CHANGE IN START OF DAYLIGHT SAVINGS TIME COULD EFFECT MEDICAL DEVICES

The change in the beginning and end of daylight saving time (DST) may adversely affect medical equipment which use date and time information for diagnosis or treatment, according to the U.S. Food and Drug Administration (FDA). The new DST began 3 weeks earlier and will end one week later this year.

Medical equipment that uses, creates, or records time or date information about a patient’s diagnosis or treatment may register the wrong dates for the start and end of DST when the changes are implemented, according to an alert sent Friday from MedWatch, the FDA’s safety information and adverse event reporting program.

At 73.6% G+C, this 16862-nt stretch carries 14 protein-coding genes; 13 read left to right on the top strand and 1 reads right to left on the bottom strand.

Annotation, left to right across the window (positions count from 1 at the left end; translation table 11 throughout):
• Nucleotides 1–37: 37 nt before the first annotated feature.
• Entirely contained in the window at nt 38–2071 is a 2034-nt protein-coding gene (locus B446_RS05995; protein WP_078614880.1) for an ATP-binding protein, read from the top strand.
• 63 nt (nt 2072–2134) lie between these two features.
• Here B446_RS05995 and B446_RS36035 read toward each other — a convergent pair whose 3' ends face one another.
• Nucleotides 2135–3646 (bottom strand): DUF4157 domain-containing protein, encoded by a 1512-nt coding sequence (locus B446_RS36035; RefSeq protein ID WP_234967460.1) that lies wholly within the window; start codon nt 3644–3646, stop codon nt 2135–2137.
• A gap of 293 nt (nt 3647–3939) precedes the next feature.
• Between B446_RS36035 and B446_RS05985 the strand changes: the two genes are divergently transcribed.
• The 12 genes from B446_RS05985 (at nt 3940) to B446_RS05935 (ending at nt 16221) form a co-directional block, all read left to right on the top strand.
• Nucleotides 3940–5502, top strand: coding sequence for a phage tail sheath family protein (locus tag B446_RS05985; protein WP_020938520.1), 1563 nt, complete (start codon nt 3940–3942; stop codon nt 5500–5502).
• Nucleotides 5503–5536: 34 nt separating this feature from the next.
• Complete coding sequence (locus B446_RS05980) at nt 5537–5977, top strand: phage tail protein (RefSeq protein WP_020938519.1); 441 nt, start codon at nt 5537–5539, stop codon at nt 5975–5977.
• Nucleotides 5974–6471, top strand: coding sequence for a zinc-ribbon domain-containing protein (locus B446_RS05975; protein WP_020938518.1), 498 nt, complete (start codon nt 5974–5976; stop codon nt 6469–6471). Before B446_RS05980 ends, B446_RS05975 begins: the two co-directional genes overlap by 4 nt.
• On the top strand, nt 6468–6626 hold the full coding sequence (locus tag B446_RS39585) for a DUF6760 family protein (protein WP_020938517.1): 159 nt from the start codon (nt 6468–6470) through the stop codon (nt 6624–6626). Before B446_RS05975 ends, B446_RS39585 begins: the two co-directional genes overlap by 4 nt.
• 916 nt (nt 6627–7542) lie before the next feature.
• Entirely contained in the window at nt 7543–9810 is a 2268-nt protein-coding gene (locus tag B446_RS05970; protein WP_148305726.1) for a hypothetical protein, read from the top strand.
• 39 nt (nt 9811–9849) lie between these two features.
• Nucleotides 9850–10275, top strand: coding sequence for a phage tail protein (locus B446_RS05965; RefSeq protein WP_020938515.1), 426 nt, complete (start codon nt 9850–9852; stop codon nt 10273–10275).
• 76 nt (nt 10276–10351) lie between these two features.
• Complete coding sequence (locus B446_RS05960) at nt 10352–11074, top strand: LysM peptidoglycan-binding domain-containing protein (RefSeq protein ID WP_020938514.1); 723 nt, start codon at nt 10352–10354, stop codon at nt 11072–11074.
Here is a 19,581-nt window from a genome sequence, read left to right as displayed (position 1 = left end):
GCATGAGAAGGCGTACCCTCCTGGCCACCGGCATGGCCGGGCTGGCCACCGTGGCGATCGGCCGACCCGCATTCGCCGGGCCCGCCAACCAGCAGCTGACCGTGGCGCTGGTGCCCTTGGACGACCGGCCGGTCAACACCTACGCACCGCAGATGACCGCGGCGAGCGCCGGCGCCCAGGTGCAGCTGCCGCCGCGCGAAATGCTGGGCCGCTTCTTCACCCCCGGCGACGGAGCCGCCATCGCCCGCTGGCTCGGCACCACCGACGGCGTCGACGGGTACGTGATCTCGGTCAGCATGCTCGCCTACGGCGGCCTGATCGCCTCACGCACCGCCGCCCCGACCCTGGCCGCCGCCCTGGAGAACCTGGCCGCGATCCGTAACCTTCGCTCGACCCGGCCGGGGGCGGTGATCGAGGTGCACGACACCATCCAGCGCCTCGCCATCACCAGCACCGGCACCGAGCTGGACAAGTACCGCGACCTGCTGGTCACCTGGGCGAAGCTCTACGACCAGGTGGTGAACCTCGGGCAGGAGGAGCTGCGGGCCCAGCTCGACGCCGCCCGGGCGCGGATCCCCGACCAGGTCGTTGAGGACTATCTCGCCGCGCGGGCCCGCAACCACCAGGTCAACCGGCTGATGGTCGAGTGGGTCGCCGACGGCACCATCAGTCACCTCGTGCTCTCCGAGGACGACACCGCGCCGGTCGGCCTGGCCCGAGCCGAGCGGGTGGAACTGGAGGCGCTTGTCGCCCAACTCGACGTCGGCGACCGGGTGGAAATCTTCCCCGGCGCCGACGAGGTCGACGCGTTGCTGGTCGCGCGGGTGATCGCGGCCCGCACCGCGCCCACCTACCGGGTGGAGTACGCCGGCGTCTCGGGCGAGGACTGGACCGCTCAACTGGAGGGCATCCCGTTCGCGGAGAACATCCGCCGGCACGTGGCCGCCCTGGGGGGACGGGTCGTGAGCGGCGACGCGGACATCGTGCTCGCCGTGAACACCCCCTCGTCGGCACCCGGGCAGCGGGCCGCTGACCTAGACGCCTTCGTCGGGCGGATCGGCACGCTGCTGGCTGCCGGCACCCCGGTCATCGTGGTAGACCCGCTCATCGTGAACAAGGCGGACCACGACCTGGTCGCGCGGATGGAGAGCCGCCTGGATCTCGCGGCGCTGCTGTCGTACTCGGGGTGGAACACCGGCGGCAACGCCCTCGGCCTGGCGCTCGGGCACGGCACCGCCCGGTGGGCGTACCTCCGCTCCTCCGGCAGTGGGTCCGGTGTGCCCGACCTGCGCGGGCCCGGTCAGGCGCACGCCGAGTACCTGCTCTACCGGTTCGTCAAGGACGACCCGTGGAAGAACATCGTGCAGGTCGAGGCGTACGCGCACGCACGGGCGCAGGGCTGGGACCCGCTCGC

The FDA notes that most devices currently in use are likely to be affected, unless they were manufactured after the DST change was approved (Energy Policy Act of 2005) or have been updated by the manufacturer.

Read the FDA alert here.

Dan Frith

Dan Frith

Dan Frith has over 25 years of experience representing individuals and families in cases of medical malpractice throughout Virginia. He has been named "Best Medical Malpractice Attorney" by Roanoker Magazine and is a member of the Million Dollar Advocates Forum. To speak with Dan, contact him by email at dfrith@frithlawfirm.com.